A US federal judge acted last week to freeze $3 million in assets from a Latvian-based bank's US trading account allegedly belonging to an Eastern European crime ring accused of orchestrating what the Securities Exchange Commission (SEC) is calling "a modern-day, technological version of the traditional ‘pump-and-dump' market manipulation scheme."The freeze was granted by the Honorable Ricardo Urbina at the request of the SEC pending a preliminary hearing. It stems from an SEC investigation that uncovered a group of foreign-based fraudsters who allegedly hacked into online brokerage accounts from seven different firms, sold off the stocks held within those accounts and funneled the profit from these sells to purchase stock from 15 pre-selected NASDAQ firms in order to manipulate the market.
Investigators with the SEC claim that the unknown criminals had bought into these ‘thinly-traded’ stocks prior to the intrusion and made over $732,000 in profit by selling off their shares once their purchases with the stolen money pumped up their selected stocks temporarily. The illegal actions cost the brokerages over $2 million in losses.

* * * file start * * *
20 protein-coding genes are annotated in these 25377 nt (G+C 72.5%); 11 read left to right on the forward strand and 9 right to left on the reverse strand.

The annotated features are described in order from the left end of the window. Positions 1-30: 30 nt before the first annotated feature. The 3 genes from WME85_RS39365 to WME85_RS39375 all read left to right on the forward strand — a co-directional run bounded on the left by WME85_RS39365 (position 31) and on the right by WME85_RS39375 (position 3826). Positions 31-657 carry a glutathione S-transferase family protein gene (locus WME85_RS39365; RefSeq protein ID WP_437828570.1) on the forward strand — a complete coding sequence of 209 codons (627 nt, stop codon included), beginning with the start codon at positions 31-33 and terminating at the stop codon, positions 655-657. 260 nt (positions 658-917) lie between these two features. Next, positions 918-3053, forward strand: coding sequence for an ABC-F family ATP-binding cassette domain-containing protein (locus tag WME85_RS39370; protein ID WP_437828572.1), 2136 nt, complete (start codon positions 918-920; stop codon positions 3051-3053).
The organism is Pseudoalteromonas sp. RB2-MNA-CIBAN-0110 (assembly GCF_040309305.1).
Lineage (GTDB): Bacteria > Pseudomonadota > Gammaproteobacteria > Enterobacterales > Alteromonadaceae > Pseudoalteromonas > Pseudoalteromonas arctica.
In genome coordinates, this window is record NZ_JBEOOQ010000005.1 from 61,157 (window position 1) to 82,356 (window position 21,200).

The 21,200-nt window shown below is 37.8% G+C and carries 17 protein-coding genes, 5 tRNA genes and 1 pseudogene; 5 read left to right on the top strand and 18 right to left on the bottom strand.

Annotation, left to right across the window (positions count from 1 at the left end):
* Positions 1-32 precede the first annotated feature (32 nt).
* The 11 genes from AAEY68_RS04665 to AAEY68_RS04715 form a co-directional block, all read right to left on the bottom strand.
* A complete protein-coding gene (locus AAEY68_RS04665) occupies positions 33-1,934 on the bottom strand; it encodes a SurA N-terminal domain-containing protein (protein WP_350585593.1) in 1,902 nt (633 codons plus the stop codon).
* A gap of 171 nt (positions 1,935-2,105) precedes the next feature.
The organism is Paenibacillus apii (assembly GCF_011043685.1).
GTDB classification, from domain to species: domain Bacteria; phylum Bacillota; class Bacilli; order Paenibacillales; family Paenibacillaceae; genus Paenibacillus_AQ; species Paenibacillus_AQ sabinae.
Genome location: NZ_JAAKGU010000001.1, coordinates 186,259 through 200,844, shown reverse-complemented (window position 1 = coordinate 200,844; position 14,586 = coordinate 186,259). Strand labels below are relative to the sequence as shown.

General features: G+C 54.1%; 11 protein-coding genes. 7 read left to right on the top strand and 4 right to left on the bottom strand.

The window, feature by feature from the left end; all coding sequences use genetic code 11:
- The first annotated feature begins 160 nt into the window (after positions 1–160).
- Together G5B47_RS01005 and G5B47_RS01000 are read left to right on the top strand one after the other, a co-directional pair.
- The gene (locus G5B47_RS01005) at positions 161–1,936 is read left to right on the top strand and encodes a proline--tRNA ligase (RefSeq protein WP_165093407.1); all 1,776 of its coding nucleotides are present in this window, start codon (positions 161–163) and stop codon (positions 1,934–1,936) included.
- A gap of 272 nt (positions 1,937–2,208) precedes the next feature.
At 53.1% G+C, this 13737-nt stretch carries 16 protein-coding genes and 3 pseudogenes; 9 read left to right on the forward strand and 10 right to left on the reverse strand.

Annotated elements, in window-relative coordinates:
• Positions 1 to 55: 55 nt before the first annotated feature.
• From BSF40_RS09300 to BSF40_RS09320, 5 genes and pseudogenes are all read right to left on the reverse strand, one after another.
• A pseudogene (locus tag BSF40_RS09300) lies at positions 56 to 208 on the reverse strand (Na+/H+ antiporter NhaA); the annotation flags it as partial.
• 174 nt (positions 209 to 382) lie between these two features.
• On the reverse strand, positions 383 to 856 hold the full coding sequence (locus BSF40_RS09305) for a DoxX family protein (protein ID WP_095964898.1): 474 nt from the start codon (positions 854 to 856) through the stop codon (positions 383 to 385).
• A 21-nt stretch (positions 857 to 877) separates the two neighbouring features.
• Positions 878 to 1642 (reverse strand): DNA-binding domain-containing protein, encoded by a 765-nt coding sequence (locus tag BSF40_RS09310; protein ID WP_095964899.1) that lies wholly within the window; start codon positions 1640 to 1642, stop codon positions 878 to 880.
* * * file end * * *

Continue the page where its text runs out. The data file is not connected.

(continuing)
The perpetrators of the scheme remain unknown, the SEC reported.
“In perpetrating their scheme, the defendants masked their identities by
intruding into the online accounts using the Internet Protocol addresses of innocent third parties and by trading anonymously through the domestic brokerage accounts of Latvian-based Relief Defendant JSC Parex Bank,” SEC lawyers wrote in their official complaint.
Now that the assets are frozen, the SEC is asking the court to order Parex Bank to hand over the frozen $3 million, as part of a collection of ill-gotten gains as well as prejudgment interest and civil penalties.